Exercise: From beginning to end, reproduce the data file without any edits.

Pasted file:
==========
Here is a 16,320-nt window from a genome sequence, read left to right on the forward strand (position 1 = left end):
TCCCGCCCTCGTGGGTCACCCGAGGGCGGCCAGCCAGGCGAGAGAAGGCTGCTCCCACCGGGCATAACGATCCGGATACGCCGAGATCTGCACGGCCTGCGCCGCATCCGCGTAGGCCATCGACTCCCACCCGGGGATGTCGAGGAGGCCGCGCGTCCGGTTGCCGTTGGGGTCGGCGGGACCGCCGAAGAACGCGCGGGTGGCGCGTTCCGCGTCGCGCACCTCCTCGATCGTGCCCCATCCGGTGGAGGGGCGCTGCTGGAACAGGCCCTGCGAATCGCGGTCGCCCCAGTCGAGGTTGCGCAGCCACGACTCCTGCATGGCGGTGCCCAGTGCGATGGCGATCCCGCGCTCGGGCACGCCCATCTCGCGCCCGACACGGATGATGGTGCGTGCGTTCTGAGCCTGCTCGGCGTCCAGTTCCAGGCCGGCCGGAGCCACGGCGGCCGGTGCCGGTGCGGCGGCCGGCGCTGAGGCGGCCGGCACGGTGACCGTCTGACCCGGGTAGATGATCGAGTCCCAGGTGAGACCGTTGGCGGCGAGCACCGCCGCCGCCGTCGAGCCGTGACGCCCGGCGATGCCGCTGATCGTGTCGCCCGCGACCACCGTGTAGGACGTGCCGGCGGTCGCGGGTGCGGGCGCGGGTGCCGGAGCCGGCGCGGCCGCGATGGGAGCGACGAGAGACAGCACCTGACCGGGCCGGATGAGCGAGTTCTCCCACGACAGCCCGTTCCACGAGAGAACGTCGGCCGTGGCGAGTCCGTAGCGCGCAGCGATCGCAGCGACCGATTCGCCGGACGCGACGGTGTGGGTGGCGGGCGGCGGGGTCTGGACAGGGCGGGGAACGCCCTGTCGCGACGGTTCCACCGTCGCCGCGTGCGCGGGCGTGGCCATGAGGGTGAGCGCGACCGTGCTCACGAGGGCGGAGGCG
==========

Here is a 16,320-nt window from a genome sequence, read left to right on the forward strand (position 1 = left end):
TCCCGCCCTCGTGGGTCACCCGAGGGCGGCCAGCCAGGCGAGAGAAGGCTGCTCCCACCGGGCATAACGATCCGGATACGCCGAGATCTGCACGGCCTGCGCCGCATCCGCGTAGGCCATCGACTCCCACCCGGGGATGTCGAGGAGGCCGCGCGTCCGGTTGCCGTTGGGGTCGGCGGGACCGCCGAAGAACGCGCGGGTGGCGCGTTCCGCGTCGCGCACCTCCTCGATCGTGCCCCATCCGGTGGAGGGGCGCTGCTGGAACAGGCCCTGCGAATCGCGGTCGCCCCAGTCGAGGTTGCGCAGCCACGACTCCTGCATGGCGGTGCCCAGTGCGATGGCGATCCCGCGCTCGGGCACGCCCATCTCGCGCCCGACACGGATGATGGTGCGTGCGTTCTGAGCCTGCTCGGCGTCCAGTTCCAGGCCGGCCGGAGCCACGGCGGCCGGTGCCGGTGCGGCGGCCGGCGCTGAGGCGGCCGGCACGGTGACCGTCTGACCCGGGTAGATGATCGAGTCCCAGGTGAGACCGTTGGCGGCGAGCACCGCCGCCGCCGTCGAGCCGTGACGCCCGGCGATGCCGCTGATCGTGTCGCCCGCGACCACCGTGTAGGACGTGCCGGCGGTCGCGGGTGCGGGCGCGGGTGCCGGAGCCGGCGCGGCCGCGATGGGAGCGACGAGAGACAGCACCTGACCGGGCCGGATGAGCGAGTTCTCCCACGACAGCCCGTTCCACGAGAGAACGTCGGCCGTGGCGAGTCCGTAGCGCGCAGCGATCGCAGCGACCGATTCGCCGGACGCGACGGTGTGGGTGGCGGGCGGCGGGGTCTGGACAGGGCGGGGAACGCCCTGTCGCGACGGTTCCACCGTCGCCGCGTGCGCGGGCGTGGCCATGAGGGTGAGCGCGACCGTGCTCACGAGGGCGGAGGCG